Real-world experiences, interdisciplinary studies, project-based application, and community partnerships were the focus of teacher training offered this week in Elizabethton City Schools. Elizabethton High School Bartleby Teacher Alex Campbell and Director Terry Smith provided the training with the hopes of informing and inspiring innovative teaching practices throughout the school system.
Project-based learning (PBL) has increasingly been a focus in Elizabethton schools, and it has been amplified through the partnership between the high school’s Bartleby program and the XQ Institute. Now, administrators are taking a systematic approach to teacher training and support as they implement PBL curricula.
Campbell gave examples from his classes of ways that his students were able to learn through projects with experts, and the personal and academic impact they had on his students. “Students are second to none at spotting fakery,” he said. “When you give them something real to do with real consequences, they know it. They prepare, they put in the hours, they even dress up, and they deliver.”
Student presents to the family of Todd McKeehan at student-organized ceremony.
A recent example was his sociology students planning an event to honor the late Todd McKeehan, who died at the raid of the Branch Davidians outside of Waco, Tx. Students applied concepts from history, sociology, writing, and public speaking in group and individual settings and knew their work was leading up to more than an end-semester paper or presentation. They were going to deliver a program with visitors from around the country to McKeehan’s family on the 25th anniversary of his death. “When they see an issue that’s real, they put in a lot more work because they know it matters.”
Campbell emphasized the role of community partners in making project-based learning a success. He said teachers don’t have to be experts on all subjects related to a project, they just have to be able to find experts in the community or state that are eager to work with students. In a time when Carter County population is shrinking, he said these community connections may be the only thing that keep students with marketable skills in this area.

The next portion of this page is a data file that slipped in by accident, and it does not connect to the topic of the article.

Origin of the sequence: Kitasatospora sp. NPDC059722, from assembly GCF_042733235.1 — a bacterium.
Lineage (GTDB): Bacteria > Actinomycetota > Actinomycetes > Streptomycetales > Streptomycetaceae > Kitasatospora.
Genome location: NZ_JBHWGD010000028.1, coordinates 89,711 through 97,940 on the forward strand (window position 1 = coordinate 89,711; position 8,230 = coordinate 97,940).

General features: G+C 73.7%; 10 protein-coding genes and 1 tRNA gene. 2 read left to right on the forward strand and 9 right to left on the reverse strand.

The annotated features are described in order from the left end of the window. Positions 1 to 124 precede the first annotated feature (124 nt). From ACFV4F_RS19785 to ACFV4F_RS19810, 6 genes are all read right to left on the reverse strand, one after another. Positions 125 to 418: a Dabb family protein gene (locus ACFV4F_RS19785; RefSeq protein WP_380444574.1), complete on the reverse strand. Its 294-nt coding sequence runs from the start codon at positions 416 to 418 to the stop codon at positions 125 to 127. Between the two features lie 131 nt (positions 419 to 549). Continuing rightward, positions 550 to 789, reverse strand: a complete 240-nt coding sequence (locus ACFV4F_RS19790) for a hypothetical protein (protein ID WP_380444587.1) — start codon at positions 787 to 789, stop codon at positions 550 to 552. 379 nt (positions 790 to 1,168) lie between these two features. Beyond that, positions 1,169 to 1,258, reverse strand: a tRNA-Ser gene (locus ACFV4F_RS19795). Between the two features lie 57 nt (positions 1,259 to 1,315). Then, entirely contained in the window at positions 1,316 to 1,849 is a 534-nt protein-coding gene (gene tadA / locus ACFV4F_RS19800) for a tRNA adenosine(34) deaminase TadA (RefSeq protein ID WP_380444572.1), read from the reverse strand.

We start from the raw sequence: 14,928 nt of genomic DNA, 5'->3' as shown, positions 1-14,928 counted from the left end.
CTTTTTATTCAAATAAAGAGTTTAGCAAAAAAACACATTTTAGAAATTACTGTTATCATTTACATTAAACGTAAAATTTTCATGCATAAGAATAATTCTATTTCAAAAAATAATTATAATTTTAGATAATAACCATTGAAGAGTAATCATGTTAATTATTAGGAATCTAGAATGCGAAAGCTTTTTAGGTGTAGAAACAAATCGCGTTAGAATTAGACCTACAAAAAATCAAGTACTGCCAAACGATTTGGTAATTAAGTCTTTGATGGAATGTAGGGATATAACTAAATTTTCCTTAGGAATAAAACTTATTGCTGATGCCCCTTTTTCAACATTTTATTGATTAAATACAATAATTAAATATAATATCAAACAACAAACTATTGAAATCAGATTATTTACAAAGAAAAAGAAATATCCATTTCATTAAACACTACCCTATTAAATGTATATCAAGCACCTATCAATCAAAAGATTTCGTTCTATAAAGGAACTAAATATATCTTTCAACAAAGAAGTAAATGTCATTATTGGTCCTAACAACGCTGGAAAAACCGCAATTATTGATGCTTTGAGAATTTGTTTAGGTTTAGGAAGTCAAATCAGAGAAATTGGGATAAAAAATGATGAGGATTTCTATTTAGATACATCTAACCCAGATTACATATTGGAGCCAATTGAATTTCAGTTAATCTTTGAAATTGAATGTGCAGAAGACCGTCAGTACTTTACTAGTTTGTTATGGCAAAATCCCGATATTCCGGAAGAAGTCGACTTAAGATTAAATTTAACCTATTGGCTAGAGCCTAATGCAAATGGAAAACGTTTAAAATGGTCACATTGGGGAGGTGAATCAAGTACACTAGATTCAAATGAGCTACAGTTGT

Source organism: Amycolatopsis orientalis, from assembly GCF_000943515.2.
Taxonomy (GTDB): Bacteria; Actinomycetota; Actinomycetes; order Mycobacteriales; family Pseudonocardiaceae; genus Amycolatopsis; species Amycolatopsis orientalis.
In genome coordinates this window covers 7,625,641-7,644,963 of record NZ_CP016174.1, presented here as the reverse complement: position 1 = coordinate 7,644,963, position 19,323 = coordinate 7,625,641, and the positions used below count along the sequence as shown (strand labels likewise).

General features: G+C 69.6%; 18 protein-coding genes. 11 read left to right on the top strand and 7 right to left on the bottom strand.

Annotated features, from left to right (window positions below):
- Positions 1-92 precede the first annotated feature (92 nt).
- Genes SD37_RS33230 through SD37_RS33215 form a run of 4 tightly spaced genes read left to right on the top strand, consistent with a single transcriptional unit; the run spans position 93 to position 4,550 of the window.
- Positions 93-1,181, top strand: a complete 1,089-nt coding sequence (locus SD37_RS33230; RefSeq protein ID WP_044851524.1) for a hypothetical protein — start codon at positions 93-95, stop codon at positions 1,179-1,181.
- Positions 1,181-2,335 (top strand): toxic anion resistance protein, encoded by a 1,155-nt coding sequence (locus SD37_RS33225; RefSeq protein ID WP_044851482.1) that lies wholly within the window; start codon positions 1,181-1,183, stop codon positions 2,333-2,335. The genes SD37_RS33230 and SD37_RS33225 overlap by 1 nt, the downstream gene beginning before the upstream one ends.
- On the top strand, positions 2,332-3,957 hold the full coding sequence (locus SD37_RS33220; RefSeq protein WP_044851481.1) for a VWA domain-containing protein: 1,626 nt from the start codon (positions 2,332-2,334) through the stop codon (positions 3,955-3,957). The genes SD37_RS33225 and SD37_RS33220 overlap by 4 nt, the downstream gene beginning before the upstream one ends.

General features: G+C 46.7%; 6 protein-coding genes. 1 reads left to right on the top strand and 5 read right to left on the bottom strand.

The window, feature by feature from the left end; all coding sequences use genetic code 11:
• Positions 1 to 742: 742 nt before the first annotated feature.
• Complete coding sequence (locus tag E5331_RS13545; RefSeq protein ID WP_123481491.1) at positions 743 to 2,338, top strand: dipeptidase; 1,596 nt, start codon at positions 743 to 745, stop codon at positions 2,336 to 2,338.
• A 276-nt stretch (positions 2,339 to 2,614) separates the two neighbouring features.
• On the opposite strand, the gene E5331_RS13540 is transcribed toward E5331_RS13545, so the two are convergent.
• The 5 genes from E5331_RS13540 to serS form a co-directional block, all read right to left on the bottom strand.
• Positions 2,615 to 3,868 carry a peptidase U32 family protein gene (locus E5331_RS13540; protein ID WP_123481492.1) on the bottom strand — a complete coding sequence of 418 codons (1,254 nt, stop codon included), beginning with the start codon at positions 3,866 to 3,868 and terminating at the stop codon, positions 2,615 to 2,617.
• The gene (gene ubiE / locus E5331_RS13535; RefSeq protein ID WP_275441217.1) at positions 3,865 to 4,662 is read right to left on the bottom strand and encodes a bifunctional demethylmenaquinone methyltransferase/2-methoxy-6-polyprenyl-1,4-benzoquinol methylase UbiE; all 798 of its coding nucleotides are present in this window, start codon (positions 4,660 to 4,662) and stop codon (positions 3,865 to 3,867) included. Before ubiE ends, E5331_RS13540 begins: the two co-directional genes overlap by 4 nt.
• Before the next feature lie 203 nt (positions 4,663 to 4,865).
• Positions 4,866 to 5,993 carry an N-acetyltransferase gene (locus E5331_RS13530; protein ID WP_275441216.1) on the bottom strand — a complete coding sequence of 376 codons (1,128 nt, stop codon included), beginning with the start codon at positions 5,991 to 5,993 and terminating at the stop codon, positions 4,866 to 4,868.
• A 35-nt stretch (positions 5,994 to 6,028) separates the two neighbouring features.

“They will remember how the mayor supported them, how the bank opened an account for them, how the financial advisors came to their class and gave them valuable feedback,” he said. “We may not have a major research facility nearby or the best facilities or the best technology, but we have community, and that’s powerful.”
Bartleby Entrepreneurship student presents business proposal to board of local experts.
Additional PBL training will be provided to all EHS teachers in August by the Buck Institute and funded by the XQ Institute in partnership with Bartleby at EHS. This training is designed to prepare teachers for new 4th period Bartleby Enrichment courses and Bartleby Cyclone Experience, which begin next year. Bartleby Community Improvement and Entrepreneurship courses will continue similarly to the pilot year, and the school will also offer Bartleby Senior Capstone courses and blended core coursework. In addition, the Bartleby team is coordinating an online program and seven new capital projects designed to create presentation areas, flexible learning spaces and virtual labs.
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